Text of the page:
Nov. 9 (Bloomberg) -- U.S. regulators won’t hold banking companies to a Jan. 1 deadline they wrote into proposed rules for boosting the reserves lenders must hold against potential losses, they said today.
The Federal Reserve, Federal Deposit Insurance Corp. and Office of the Comptroller of the Currency “do not expect that any of the proposed rules would become effective” at the start of next year, as they continue weighing views expressed during the comment period, they said in a joint statement.
The agencies are working “as expeditiously as possible” on rules proposed in June to align U.S. banks with standards set by the Basel Committee on Banking Supervision. The international accords set a Jan. 1 deadline for boosting capital requirements to guard against a repeat of the 2008 credit crisis. Most Basel committee member nations have yet to complete work on the rules.
Today’s statement was a response to concerns expressed by industry participants that they would have insufficient time to understand the rules or make system changes by Jan. 1. The American Bankers Association, Financial Services Roundtable and the Securities Industry & Financial Markets Association have said the rules as proposed could hurt credit availability, damp economic growth and hurt U.S. competitiveness.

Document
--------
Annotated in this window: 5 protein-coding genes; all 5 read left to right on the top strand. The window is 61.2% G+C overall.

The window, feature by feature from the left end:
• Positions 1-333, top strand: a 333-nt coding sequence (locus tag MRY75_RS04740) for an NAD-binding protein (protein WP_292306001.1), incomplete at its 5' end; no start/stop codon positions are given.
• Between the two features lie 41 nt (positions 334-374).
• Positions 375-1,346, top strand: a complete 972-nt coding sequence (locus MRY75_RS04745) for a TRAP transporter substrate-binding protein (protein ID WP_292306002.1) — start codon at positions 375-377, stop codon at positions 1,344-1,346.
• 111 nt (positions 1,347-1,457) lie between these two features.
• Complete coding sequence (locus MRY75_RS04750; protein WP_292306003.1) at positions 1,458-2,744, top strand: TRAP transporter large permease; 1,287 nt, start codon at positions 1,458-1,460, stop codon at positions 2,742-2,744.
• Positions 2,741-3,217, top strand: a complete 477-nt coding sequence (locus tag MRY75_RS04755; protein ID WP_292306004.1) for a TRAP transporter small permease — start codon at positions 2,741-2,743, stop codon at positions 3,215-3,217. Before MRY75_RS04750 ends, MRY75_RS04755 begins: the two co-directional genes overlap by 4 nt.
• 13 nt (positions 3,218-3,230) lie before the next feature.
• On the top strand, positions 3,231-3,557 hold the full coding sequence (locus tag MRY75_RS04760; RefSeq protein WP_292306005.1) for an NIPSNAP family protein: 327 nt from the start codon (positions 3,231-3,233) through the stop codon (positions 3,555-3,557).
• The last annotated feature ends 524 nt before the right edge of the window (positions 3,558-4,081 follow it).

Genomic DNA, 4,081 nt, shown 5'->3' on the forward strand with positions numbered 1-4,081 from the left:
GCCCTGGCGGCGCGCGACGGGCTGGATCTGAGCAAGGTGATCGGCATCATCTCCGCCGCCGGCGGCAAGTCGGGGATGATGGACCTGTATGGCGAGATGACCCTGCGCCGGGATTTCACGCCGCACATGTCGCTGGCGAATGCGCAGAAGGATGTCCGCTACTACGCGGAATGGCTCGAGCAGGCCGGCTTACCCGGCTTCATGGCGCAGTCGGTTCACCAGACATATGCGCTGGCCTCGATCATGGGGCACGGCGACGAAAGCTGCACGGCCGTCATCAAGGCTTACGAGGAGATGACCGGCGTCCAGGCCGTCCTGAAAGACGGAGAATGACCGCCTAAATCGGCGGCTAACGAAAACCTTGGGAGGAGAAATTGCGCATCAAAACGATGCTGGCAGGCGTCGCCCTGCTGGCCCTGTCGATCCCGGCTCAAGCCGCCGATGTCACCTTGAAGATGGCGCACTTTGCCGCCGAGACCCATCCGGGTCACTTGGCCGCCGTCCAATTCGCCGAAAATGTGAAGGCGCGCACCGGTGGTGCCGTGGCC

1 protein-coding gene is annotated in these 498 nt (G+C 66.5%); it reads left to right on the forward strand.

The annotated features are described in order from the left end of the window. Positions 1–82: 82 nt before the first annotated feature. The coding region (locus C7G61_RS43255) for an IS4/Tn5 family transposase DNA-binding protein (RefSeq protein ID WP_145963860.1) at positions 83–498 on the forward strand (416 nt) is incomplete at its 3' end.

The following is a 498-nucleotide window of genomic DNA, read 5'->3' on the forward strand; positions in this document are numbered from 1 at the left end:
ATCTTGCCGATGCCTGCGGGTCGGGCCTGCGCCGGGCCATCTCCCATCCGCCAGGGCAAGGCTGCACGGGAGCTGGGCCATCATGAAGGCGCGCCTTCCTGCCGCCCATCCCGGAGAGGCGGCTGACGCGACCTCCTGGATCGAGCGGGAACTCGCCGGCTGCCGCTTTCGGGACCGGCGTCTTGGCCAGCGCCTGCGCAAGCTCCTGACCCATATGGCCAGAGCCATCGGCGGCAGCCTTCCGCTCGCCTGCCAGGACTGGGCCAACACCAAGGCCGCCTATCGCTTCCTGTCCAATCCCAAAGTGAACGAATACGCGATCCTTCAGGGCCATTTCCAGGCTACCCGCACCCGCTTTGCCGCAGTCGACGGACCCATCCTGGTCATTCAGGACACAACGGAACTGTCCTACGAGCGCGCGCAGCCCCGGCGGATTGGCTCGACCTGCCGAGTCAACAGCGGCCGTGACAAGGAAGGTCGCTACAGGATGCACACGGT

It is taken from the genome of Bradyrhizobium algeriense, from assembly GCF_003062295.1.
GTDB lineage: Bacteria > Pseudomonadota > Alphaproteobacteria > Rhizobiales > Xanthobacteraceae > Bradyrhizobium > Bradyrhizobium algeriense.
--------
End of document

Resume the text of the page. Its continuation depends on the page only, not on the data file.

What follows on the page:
“As with any rule, the agencies will take operational and other considerations into account when determining appropriate implementation dates and associated transition periods,” the Fed, FDIC and OCC said in the statement.
The U.S. proposal calls for all banks to maintain “loss-absorbing capital” of at least 7 percent of risk-weighted assets.
David Stevens, president and chief executive officer of the Mortgage Bankers Association, called the delay a positive development that may signal regulators “are going back to the drawing board.”
“It is critical now that regulators re-propose Basel implementation rules that more appropriately allocate risk-weights on real estate-related assets,” Stevens said in a statement. “Otherwise, credit for real estate transactions will tighten and consumer and borrower costs will go up, as banks reduce their real estate lending and mortgage servicing business.”
The delay is “disappointing news” but not surprising, according to Sheila Bair, who served as FDIC chairman during the period when the Basel accords were being negotiated.
“It is important for the U.S. to exercise leadership,” she said in an e-mail statement. “We don’t want to send a signal to the world that we are backing off in any way.”
Bair, who said she shares industry concerns that the U.S. proposals are too complex, leads a group of former regulators, lawmakers and business leaders that favors giving priority to imposing Basel rules for “large, internationally active banks” and boosting the leverage ratio to 8 percent.
Representatives from the Fed, OCC and FDIC will face questioning on Basel implementation on Nov. 14 at a Senate Banking Committee hearing on the rules.
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